By: Joseph Masabni, Assistant Professor and Extension Horticulturist
Green beans are a popular, warm-season, vegetable crop for home gardens. They grow well in most Texas soils. Like most vegetables, green beans grow best in well-drained soil and with plenty of sunlight.
Several bean varieties are recommended for planting in Texas:
- Blue Lake
- Early Contender
- Goldencrop Wax
- Kentucky Wonder
- Dwarf Horticultural
- Florida Butter
- Florida Speckled
- Henderson Bush
- Jackson Wonder
Before planting green beans, remove all weeds and trash from the planting area. Then till the soil 8 to 10 inches deep and rake it several times to break up the large clods. It is best to work the garden soil only when it is dry enough to not stick to garden tools.
In the spring, plant green beans only after all danger of frost has passed. In the fall, plant them 10 to 12 weeks before the first expected frost. Use ¼ to ½ pound of seed for each 100 feet of row of green beans. If possible, use fungicide-treated seeds to protect the seedlings from diseases until they are up and growing. Do not eat treated seeds.
For bush beans, plant the seeds about 1 inch deep and 1 to 2 inches apart in the row (Fig. 1). The rows should be 2½ to 3 feet apart. After the beans have sprouted, thin the plants to 3 to 4 inches apart (Fig. 2).
For pole beans, plant the seed in rows 3 to 4 feet apart. Plant them in hills about 3 feet apart in the row (Fig. 3). Place a 6- to 8-foot stake in the center of each hill. Plant three to four seeds around the stake, about 1 inch deep in the soil. As the bean vines mature, they will grow up the stake.
Try to plant when the soil is moist enough to cause the seeds to germinate and emerge quickly.
Beans grow best when the soil is fertilized well. For an area that is 10 feet long and 10 feet wide, use 2 to 3 pounds of fertilizer such as 10-20-10. Spread the fertilizer evenly over the area then mix it in with the top 3 to 4 inches of soil.
Water the plants about once a week in dry weather. Do not let the soil dry out while the beans are blooming or the blooms will drop and yields will be decreased.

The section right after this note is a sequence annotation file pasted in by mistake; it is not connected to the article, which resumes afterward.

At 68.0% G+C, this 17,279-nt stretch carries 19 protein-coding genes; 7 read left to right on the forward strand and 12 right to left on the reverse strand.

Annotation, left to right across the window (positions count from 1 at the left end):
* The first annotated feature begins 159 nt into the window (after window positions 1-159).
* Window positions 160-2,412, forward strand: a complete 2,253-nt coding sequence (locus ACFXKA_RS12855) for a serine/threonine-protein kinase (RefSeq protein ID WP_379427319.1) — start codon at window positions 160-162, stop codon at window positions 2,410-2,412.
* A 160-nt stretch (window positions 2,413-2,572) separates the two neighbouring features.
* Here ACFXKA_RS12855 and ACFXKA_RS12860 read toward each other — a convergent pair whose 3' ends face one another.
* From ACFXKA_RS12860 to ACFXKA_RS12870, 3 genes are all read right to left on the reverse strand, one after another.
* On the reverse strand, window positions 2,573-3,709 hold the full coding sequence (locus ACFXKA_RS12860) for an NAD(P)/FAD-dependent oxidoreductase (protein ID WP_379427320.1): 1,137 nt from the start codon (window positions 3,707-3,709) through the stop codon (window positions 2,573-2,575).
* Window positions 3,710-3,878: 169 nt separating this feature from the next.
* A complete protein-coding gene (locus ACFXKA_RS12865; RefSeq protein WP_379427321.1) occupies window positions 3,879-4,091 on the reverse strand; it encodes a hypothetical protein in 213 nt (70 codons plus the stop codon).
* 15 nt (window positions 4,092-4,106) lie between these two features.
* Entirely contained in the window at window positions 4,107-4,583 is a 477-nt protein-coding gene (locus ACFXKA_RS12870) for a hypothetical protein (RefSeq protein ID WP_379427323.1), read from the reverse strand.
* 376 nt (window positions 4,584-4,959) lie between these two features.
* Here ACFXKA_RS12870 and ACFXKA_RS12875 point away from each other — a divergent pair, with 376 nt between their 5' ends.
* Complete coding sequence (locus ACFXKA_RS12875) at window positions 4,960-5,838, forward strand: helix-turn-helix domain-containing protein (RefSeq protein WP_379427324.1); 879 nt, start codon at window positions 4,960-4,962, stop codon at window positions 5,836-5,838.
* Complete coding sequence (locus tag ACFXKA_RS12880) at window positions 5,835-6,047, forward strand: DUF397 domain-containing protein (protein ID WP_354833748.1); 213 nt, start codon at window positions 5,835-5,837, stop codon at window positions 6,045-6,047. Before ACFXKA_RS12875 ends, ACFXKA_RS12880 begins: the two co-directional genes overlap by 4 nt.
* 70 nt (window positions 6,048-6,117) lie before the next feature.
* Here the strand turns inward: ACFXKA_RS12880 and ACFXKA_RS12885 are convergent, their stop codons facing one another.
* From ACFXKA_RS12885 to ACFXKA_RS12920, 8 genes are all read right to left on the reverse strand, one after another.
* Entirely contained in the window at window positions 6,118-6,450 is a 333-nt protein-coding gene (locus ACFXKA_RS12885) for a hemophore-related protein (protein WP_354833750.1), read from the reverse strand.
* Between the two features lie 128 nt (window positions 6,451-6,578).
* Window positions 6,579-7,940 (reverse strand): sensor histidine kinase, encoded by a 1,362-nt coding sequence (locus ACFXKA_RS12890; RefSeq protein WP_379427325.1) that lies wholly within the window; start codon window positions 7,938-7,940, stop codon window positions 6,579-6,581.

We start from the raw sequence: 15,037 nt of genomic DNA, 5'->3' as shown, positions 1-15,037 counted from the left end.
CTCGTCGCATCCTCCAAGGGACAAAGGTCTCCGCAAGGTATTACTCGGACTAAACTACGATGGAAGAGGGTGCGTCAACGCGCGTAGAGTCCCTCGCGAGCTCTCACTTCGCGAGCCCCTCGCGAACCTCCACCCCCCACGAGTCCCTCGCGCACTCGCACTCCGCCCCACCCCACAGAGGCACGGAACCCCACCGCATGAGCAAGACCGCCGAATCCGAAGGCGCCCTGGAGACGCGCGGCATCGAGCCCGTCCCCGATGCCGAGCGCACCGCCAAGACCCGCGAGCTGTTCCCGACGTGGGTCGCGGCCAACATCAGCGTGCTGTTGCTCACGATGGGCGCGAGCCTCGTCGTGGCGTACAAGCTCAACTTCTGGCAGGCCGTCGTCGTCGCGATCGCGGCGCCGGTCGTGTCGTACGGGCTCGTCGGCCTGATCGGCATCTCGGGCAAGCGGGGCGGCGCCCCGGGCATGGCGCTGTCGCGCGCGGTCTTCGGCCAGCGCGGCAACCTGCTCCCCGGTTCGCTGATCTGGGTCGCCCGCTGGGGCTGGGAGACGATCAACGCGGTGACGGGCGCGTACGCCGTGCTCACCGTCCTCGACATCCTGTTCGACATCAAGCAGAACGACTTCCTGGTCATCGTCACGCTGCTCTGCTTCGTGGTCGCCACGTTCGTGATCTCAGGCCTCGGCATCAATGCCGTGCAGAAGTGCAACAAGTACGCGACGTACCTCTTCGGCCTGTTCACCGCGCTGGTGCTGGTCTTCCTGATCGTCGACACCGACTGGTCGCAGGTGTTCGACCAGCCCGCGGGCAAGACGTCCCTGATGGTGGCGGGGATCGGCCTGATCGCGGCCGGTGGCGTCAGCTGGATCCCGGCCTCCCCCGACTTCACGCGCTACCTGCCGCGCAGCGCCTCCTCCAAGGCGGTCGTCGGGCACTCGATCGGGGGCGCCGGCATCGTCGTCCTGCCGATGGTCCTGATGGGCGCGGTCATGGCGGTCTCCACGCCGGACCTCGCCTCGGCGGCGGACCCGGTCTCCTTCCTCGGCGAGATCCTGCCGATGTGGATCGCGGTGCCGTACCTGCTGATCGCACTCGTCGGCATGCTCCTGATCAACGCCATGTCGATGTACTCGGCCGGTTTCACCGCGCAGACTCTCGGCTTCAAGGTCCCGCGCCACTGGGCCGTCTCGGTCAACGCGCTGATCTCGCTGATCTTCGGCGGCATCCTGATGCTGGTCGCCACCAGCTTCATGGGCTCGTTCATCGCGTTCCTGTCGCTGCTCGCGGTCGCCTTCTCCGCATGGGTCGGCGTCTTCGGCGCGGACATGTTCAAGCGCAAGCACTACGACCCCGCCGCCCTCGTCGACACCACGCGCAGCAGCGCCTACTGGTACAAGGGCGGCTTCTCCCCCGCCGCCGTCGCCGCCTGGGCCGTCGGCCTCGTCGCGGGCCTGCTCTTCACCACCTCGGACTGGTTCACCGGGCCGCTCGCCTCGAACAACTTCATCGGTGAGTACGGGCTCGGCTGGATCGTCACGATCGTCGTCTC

Care during the season
The roots of beans grow near the soil surface. When hoeing and pulling weeds, do not dig too deep, or the plant’s roots will be damaged. After the plants begin to flower and set beans, apply ½ cup of fertilizer for every 10 feet of row. Scatter the fertilizer between the rows. This will help the plants produce more beans. Water the plants after fertilizing.
Many insecticides are available at garden centers for homeowner use. Sevin® is a synthetic insecticide; Bt-based insecticides and sulfur are organic options. Sulfur also has fungicidal properties and helps in controlling many diseases. Before using a pesticide, read the label and always follow cautions, warnings and directions.
Diseases may be a problem during cool, wet weather. If spots appear on leaves or bean pods, treat the plant with an approved fungicide. Neem oil, sulfur, and other fungicides can be used. Before using a pesticide, read the label. Again, always follow cautions, warnings, and directions.
Green beans are ready to pick when they are about the size of a small pencil. Pull them carefully to avoid damaging the plant. Overmature beans are tough and stringy.
If beans are picked when they are ready, the plants will continue producing for several weeks.
You can store fresh beans in the crisper, in plastic bags or in other containers in the refrigerator. They usually can be stored in the refrigerator for a week.
Fresh green beans add color and variety to meals. Green beans are a fair source of vitamins A and C if they are cooked for a short period in a very small amount of boiling water. Cook them just until they are tender. Do not cook them too long or they will become mushy and lose their bright green color.
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